Can the M1 MacBook Pro Handle 12K Raw?

Apple launching the M1 chip was a huge moment. It also led to tons of questions about the real-world performance of the new MacBooks and Mac mini and whether or not the new chip was actually powerful enough for power-hungry tasks such as video editing.

Pro colorist Waqas Qazi got his hands on a maxed-out MacBook Pro with M1 chip and try out whether it can handle 12K raw video in DaVinci Resolve. That’s a serious test for any computer, let alone a laptop. 

Taking a look at the build, Qazi went to Apple to max it out. On the Apple site, it’s only the 13” version of the MacBook Pro and there are only two customizable settings – the SSD storage and RAM.

He chose the 2TB SSD and 16GB RAM. The SSD should affect performance too much, however doubling the memory could be an important boost for this type of test.

The M1 chip has a new architecture that requires software to be coded to work natively. Regular software can work through a built-in translation system from Apple, but you might actually see a decrease in performance this way.

Blackmagic Design was actually quite quick to the part and released a version of DaVinci Resolve 17 with native support for M1. To find it you’ll have to head to Blackmagic’s site and take a good look. M1 support is in version 17.1, not the standard 17.0.

Finding the 12K footage was a bit easier. Just located Blackmagic’s URSA Mini Pro 12K page and they have three original files that are available for download.

The camera records natively in Blackmagic RAW so that is what we are looking at here. Interesting, immediately after the download, it plays back just fine. That’s a good start.

With a new Resolve project and timeline Qazi drops in the clip. He double confirms that this is officially a 12K file, however, the timeline isn’t in 12K, it’s in Full HD. Just with this test Resolve has no issues whatsoever and is playing back smoothly at 24 fps.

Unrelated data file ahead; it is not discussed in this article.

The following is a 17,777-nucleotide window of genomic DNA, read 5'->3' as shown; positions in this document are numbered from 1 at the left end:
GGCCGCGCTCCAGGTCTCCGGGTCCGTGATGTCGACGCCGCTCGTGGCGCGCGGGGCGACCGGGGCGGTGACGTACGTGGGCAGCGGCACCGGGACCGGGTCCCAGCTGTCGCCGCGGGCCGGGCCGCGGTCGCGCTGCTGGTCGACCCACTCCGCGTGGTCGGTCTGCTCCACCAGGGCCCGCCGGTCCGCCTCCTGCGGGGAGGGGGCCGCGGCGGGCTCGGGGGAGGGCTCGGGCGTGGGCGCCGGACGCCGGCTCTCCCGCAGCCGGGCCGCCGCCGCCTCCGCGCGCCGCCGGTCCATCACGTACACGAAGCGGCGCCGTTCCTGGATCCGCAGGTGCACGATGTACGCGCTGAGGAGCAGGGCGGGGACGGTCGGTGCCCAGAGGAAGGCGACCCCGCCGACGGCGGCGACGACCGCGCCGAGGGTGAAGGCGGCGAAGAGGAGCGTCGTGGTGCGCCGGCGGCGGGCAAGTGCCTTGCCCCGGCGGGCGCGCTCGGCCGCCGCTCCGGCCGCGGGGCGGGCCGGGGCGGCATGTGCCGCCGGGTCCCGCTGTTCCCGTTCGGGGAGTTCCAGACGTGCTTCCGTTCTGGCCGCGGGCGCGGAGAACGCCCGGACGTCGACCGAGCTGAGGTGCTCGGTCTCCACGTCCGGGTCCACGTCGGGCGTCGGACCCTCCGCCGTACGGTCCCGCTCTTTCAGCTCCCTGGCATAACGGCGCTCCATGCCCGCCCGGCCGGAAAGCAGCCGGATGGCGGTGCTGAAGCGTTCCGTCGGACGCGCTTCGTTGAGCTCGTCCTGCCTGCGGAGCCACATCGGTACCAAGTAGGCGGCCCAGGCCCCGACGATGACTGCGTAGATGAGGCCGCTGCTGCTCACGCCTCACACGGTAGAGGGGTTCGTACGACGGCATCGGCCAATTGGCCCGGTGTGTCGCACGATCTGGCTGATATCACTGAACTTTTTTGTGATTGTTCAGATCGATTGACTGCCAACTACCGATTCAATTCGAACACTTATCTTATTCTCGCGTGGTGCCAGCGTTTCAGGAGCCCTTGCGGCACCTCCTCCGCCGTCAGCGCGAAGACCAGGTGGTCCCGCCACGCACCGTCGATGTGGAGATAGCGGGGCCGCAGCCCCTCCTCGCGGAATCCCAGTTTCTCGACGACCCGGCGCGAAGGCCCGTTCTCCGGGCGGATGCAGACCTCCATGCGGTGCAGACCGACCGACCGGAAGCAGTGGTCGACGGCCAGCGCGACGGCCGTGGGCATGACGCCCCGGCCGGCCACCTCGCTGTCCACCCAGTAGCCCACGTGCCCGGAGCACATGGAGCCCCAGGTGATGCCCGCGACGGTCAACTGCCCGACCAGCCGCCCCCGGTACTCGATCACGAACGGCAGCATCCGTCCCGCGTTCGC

Moving up to a UHD 4K timeline the first couple seconds stuttered, but then it handled the rest smoothly. Now, an 8K timeline. This is where it starts struggling for real, averaging 4-8 fps. Qazi thinks 12K in a 4K timeline is the sweet spot.

Qazi wants to try some grades next. Popping on some nodes he starts experimenting. Turning off any default settings he starts from scratch, adding contrast to start.

It is showing the changes in real-time. Making an HDR node, he selects the highlights and makes them pop. For the shadows, he does a similar thing to add more contrast. Add some saturation and it is looking great.

For some effects, he goes to the Open FX menu and chooses glow. Adding this to the file adds a bit more atmosphere and it’s time to remind everyone that all of this is being done on a 13” MacBook Pro.

The playback test with all the nodes on shows it is overtaxing the machine. The MacBook only hit around 10 fps in playback. Turning off just the glow effect helps a lot, getting it close to real-time

Testing with a film grain effect along with the glow drops it again by about half, from 10 to 5-6 fps. It seems like the effects are putting a big damper on the MacBook’s performance.

If you do decide to do this there are some things in Resolve that will help speed things up. First, just drop the timeline resolution to Full HD. Immediately you’ll see a performance bump.

Second, you’ll usually want to keep features like noise reduction and grain off until the export anyway. With those two things, you can get close to real-time with all the other nodes and effects.

So is it possible to edit 12K raw on an M1 MacBook Pro? Yes, actually, when you tune some settings. That’s incredible. I personally can’t wait for the next-gen of Apple Silicon.

[source: Waqas Qazi]

Order Links:

  • Blackmagic Design DaVinci Resolve Studio (B&H, Amazon)
  • Blackmagic Design URSA Mini Pro 12K Cinema Camera (B&H, Amazon)
  • Apple MacBook Pro w/ M1 Chip (B&H, Amazon)

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